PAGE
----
12. De Vuyst H, Franceschi S. Human papillomavirus vaccines in HIV-positive men and women. Curr Opin Oncol. 2007;19:470–475.
13. De Vuyst H, Lillo F, Broutet N, et al.. HIV, human papillomavirus, and cervical neoplasia and cancer in the era of highly active antiretroviral therapy. Eur J Cancer Prev. 2008;17:545–554.
14. Strickler HD, Burk RD, Fazzari M, et al.. Natural history and possible reactivation of human papillomavirus in human immunodeficiency virus-positive women. J Natl Cancer Inst. 2005;97:577–586.
15. van der Burg SH, Palefsky JM. Human immunodeficiency virus and human papilloma virus—why HPV-induced lesions do not spontaneously resolve and why therapeutic vaccination can be successful. J Transl Med. 2009;7:108.
16. Central Statistics Office, Republic of Botswana. Stats Brief: Preliminary Results of the AIDS Impact Survey III. Gaborone: Botswana; 2008.
17. International Group on Analysis of Trends in HIV Prevalence and Behaviours in Young People in Countries most Affected by HIV. Trends in HIV prevalence and sexual behaviour among young people aged 15-24 years in countries most affected by HIV. Sex Transm Infect. 2010;86:(suppl 2):ii72–ii83.
18. Bussmann H, de la Hoz Gomez F, Roels TH, et al.. Prevalence of transmitted HIV drug resistance in Botswana: lessons learned from the HIVDR-threshold survey conducted among women presenting for routine antenatal care as part of the 2007 national sentinel survey. AIDS Res Hum Retroviruses. 2011;27:365–372.
19. Riviello ED, Sterling TR, Shepherd B, et al.. HIV in the workplace in Botswana: incidence, prevalence, and disease severity. AIDS Res Hum Retroviruses. 2007;23:1453–1460.
20. Macleod IJ, O'Donnell B, Moyo S, et al.. Prevalence of human papillomavirus genotypes and associated cervical squamous intraepithelial lesions in HIV-infected women in Botswana. J Med Virol. 2011;83:1689–1695.
21. Ramogola-Masire D, McGrath CM, Barnhart KT, et al.. Subtype distribution of human papillomavirus in HIV-infected women with cervical intraepithelial neoplasia stages 2 and 3 in Botswana. Int J Gynecol Pathol. 2011;30:591–596.
22. Sankaranarayanan R, Esmy PO, Rajkumar R, et al.. Effect of visual screening on cervical cancer incidence and mortality in Tamil Nadu, India: a cluster-randomised trial. Lancet. 2007;370:398–406.
23. Sankaranarayanan R, Mathew B, Jacob BJ, et al.. Early findings from a community-based, cluster-randomized, controlled oral cancer screening trial in Kerala, India. The Trivandrum Oral Cancer Screening Study Group. Cancer. 2000;88:664–673.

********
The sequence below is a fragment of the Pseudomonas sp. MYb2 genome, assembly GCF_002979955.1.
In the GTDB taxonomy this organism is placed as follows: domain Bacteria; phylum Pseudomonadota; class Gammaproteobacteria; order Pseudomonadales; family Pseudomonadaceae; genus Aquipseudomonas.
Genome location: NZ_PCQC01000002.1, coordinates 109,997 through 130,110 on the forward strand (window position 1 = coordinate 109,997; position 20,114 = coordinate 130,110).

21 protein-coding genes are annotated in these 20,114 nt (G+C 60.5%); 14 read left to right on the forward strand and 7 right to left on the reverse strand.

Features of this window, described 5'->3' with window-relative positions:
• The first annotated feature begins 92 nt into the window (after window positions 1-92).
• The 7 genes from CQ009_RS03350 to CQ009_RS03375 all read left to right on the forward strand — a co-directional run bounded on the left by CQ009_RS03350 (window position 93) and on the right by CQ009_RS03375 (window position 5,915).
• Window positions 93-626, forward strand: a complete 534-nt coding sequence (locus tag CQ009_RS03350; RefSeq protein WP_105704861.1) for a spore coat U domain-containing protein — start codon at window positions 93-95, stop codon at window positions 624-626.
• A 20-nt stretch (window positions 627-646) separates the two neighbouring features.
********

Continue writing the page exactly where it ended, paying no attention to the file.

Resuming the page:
24. Sankaranarayanan R, Nene BM, Shastri SS, et al.. HPV screening for cervical cancer in rural India. N Engl J Med. 2009;360:1385–1394.
25. Sankaranarayanan R, Shyamalakumary B, Wesley R, et al.. Visual inspection with acetic acid in the early detection of cervical cancer and precursors. Int J Cancer. 1999;80:161–163.
26. Nene BM, Deshpande S, Jayant K, et al.. Early detection of cervical cancer by visual inspection: a population-based study in rural India. Int J Cancer. 1996;68:770–773.
27. Berkhof J, de Bruijne MC, Zielinski GD, et al.. Evaluation of cervical screening strategies with adjunct high-risk human papillomavirus testing for women with borderline or mild dyskaryosis. Int J Cancer. 2006;118:1759–1768.
28. Sankaranarayanan R, Nene BM, Dinshaw K, et al.. Early detection of cervical cancer with visual inspection methods: a summary of completed and on-going studies in India. Salud Publica Mex. 2003;45:(suppl 3):S399–S407.
29. Nene BM, Hiremath PS, Kane S, et al.. Effectiveness, safety, and acceptability of cryotherapy by midwives for cervical intraepithelial neoplasia in Maharashtra, India. Int J Gynaecol Obstet. 2008;103:232–236.
30. Gage JC, Rodriguez AC, Schiffman M, et al.. An evaluation by midwives and gynecologists of treatability of cervical lesions by cryotherapy among human papillomavirus-positive women. Int J Gynecol Cancer. 2009;19:728–733.
31. Gage JC, Rodriguez AC, Schiffman M, et al.. Treatability by cryotherapy in a screen-and-treat strategy. J Low Genit Tract Dis. 2009;13:174–181.
32. Blumenthal PD, Lauterbach M, Sellors JW, et al.. Training for cervical cancer prevention programs in low-resource settings: focus on visual inspection with acetic acid and cryotherapy. Int J Gynaecol Obstet. 2005;89:(suppl 2):S30–S37.
33. Cuzick J, Arbyn M, Sankaranarayanan R, et al.. Overview of human papillomavirus-based and other novel options for cervical cancer screening in developed and developing countries. Vaccine. 2008;26:(suppl 10):K29–K41.
34. Quinley KE, Gormley RH, Ratcliffe SJ, et al.. Use of mobile telemedicine for cervical cancer screening. J Telemed Telecare. 2011;17:203–209.
© 2012 Lippincott Williams & Wilkins, Inc.